It’s helpful that MyDailyChoice includes information about survey information about average expenses. More accurate information would be based on actual expenses rather than affiliates estimating and saying their expenses in a survey. However, this information helps us to understand that even with these estimates it is very difficult to sell enough with MyDailyChoice (aka Hempworx) to pay off expenses and earn a profit. On average, very few affiliates are able to earn profits. The disclosures also indicate it takes months or even years to reach the ranks where profit is more likely. Because of this, there may be many unprofitable months or even years for even the most successful affiliates.
Due to the expenses and small percentage of affiliates who make significant earnings, it seems that MyDailyChoice or Hempworx is not a great business opportunity for most people.
OnTheLevel is not affiliated with MyDailyChoice. Please contact us with feedback or corrections any time! We’d love to hear from you.
Sources: https://www.mydailychoice.com/htdocs/MDC_IDS_2018.pdf https://mydailychoice.com/htdocs/CompensationPlan.pdf https://www.mydailychoice.com/corp/opportunity
Income disclosure statements help explain how much money It Works pays people enrolled with the company as Distributors. These are released by the company, and don’t tell they whole story. However, they can give some important information to help evaluate the business opportunity. In October […]
Income disclosure statements also known as earnings disclosure statements help to understand the business opportunity selling Young Living. In 2017 Young Living released an income disclosure statement about the commissions and bonuses earned by Young Living members. Usually, when people think about a good business […]
No affiliation with dōTERRA. Please contact us with corrections or questions.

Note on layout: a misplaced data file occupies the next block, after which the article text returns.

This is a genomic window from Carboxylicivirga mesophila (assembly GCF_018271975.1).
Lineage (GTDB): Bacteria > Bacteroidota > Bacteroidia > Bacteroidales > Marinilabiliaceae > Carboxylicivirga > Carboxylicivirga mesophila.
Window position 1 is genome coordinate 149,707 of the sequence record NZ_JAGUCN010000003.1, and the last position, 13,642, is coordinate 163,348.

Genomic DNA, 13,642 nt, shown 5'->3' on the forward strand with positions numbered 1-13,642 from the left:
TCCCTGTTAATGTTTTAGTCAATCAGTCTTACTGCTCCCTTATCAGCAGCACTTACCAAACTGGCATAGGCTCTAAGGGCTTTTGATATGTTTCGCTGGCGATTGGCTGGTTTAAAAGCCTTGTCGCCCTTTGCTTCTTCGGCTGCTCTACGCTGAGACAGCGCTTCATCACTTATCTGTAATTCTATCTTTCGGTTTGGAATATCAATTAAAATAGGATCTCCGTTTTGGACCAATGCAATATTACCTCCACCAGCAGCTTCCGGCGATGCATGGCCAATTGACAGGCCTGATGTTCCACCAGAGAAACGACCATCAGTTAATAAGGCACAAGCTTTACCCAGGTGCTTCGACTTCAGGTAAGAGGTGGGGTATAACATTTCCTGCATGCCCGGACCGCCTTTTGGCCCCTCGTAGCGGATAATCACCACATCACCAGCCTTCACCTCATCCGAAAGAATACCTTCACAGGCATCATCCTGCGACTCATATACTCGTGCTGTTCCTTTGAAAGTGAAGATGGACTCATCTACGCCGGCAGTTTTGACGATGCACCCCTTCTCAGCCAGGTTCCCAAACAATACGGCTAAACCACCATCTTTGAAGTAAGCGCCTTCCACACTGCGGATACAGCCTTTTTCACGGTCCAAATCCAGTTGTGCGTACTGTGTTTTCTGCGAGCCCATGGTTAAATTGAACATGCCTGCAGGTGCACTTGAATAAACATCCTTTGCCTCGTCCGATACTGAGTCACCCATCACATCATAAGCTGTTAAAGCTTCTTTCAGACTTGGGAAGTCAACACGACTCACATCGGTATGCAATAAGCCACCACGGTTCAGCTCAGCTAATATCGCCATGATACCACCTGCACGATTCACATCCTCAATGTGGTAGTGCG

Income disclosure statements also known as earnings disclosure statements help explain how much money people make selling DoTerra. They also explain which levels make money.
The statement doesn’t reference any of the costs associated with selling DoTerra. These costs include things like shipping, packaging, marketing, and the advocate’s time. The earnings discussed here seem to be the commissions paid by DoTerra and do not include the costs of doing business. To get a better idea of profit you should be sure to subtract any costs for the year.
Who is making money?
The disclosure statement includes that most advocates (a little over 63% of all advocates) do not make money selling DoTerra.
Entry-level wellness advocates account the bulk (76%) of the company’s advocates. Only 16% of those entry-level advocates make any money at all. The advocates who did make money, on average made on average $376/year. This average doesn’t take into account the people who lost money (remember to subtract those costs!) or broke even.
The next level, builders, account for 23% of all U.S. advocates. Leaders make up around 1%. These levels account for the most profitable ranks and DoTerra describes them as requiring significant part or full time investment. Very few advocates reach these ranks.
|Rank||% Advocates||Estimated Monthly Earnings*||
Average Annual Earnings
|Entry-Level (No Profit)||63.84%||$0||$0|
*Calculated by divided annual across 12 months
Most people (>63%) don’t make any money and are probably losing money when you consider costs. These are the people who join to sell, not just for discount products.
For those that do make money, they are getting a small amount of money. $375 in one year is $31.25 per month. When you consider expenses and how much time and work is required– there is unlikely to be much profit even at the higher ranks.
Notes on the Disclosure Statement
It’s good that doTerra releases an earning disclosure statement. However, it is not easy to understand and is missing a lot of information that other disclosure statements provide. For example it does not include:
- Any information on the number of advocates at each rank
- Ranges or medians for the annual earnings
- Information on how the earnings are calculated and what they mean
- Average costs and expenses, specific time investment
- Time to reach ranks